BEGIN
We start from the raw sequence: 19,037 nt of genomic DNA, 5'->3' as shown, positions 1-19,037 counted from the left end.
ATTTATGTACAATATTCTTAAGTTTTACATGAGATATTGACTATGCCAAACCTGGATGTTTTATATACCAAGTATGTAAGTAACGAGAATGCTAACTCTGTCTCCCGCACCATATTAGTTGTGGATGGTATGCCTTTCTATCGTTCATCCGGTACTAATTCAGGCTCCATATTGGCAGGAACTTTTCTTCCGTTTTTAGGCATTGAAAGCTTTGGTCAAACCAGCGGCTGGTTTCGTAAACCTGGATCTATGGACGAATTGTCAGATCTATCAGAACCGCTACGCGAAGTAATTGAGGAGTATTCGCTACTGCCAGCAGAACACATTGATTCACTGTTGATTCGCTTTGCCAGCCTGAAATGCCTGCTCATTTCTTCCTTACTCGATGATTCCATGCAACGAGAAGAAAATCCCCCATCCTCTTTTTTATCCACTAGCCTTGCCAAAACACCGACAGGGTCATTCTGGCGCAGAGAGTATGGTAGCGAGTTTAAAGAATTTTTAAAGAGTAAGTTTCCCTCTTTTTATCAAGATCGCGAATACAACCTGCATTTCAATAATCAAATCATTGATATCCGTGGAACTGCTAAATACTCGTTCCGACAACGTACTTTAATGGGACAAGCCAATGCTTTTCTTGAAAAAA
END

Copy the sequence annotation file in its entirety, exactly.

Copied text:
We start from the raw sequence: 19,037 nt of genomic DNA, 5'->3' as shown, positions 1-19,037 counted from the left end.
ATTTATGTACAATATTCTTAAGTTTTACATGAGATATTGACTATGCCAAACCTGGATGTTTTATATACCAAGTATGTAAGTAACGAGAATGCTAACTCTGTCTCCCGCACCATATTAGTTGTGGATGGTATGCCTTTCTATCGTTCATCCGGTACTAATTCAGGCTCCATATTGGCAGGAACTTTTCTTCCGTTTTTAGGCATTGAAAGCTTTGGTCAAACCAGCGGCTGGTTTCGTAAACCTGGATCTATGGACGAATTGTCAGATCTATCAGAACCGCTACGCGAAGTAATTGAGGAGTATTCGCTACTGCCAGCAGAACACATTGATTCACTGTTGATTCGCTTTGCCAGCCTGAAATGCCTGCTCATTTCTTCCTTACTCGATGATTCCATGCAACGAGAAGAAAATCCCCCATCCTCTTTTTTATCCACTAGCCTTGCCAAAACACCGACAGGGTCATTCTGGCGCAGAGAGTATGGTAGCGAGTTTAAAGAATTTTTAAAGAGTAAGTTTCCCTCTTTTTATCAAGATCGCGAATACAACCTGCATTTCAATAATCAAATCATTGATATCCGTGGAACTGCTAAATACTCGTTCCGACAACGTACTTTAATGGGACAAGCCAATGCTTTTCTTGAAAAAA